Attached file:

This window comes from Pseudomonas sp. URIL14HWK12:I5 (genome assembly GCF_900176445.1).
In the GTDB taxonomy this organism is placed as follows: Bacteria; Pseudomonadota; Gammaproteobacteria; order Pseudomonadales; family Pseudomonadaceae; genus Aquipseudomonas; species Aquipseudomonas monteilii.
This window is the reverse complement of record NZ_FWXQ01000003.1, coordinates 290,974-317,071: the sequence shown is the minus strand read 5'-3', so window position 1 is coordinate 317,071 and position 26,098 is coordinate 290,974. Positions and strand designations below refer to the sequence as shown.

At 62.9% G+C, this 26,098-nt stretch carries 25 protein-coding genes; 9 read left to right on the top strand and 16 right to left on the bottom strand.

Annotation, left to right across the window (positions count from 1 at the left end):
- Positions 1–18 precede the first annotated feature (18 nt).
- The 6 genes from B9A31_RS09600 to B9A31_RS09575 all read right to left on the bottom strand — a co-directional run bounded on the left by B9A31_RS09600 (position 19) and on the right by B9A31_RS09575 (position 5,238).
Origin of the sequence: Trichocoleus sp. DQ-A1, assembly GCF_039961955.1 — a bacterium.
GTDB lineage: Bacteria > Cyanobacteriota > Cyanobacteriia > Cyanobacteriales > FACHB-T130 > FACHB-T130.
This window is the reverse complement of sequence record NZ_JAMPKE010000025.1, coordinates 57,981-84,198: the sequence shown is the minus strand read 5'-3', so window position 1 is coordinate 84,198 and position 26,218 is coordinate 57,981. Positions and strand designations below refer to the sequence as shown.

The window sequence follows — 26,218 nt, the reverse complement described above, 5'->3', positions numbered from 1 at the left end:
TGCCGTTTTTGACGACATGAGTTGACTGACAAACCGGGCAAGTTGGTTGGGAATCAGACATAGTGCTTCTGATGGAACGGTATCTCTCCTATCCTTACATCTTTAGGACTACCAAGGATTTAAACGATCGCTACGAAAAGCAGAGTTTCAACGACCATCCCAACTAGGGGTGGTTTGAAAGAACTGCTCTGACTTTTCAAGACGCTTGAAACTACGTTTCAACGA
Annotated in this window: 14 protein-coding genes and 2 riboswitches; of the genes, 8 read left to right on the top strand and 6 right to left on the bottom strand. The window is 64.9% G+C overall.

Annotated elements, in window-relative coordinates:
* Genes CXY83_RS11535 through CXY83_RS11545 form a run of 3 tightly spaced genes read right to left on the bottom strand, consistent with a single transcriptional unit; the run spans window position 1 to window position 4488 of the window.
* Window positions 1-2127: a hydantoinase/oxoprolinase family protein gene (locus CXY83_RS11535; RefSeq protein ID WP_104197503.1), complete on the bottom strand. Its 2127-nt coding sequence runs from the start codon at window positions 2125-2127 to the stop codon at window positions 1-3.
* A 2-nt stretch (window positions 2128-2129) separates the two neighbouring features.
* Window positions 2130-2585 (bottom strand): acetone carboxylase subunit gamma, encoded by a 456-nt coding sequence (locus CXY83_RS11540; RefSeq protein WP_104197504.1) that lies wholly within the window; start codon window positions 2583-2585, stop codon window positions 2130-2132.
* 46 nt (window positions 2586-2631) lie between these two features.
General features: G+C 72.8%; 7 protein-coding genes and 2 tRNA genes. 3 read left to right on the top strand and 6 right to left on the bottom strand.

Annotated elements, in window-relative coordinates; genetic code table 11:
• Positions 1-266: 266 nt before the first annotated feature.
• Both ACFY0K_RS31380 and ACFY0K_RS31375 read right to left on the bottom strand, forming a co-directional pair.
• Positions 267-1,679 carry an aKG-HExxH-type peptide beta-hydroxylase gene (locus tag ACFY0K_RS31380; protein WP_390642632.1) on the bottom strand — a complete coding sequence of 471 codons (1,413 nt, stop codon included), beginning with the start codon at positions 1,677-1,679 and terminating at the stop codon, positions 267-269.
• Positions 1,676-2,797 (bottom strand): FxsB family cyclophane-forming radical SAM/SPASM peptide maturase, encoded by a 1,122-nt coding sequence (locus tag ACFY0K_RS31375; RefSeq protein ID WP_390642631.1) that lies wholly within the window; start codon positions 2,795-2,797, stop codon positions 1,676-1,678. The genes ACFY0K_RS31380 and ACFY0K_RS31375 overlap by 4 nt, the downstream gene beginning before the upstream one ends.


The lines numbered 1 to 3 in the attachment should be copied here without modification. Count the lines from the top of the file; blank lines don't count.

This window comes from Pseudomonas sp. URIL14HWK12:I5 (genome assembly GCF_900176445.1).
In the GTDB taxonomy this organism is placed as follows: Bacteria; Pseudomonadota; Gammaproteobacteria; order Pseudomonadales; family Pseudomonadaceae; genus Aquipseudomonas; species Aquipseudomonas monteilii.
This window is the reverse complement of record NZ_FWXQ01000003.1, coordinates 290,974-317,071: the sequence shown is the minus strand read 5'-3', so window position 1 is coordinate 317,071 and position 26,098 is coordinate 290,974. Positions and strand designations below refer to the sequence as shown.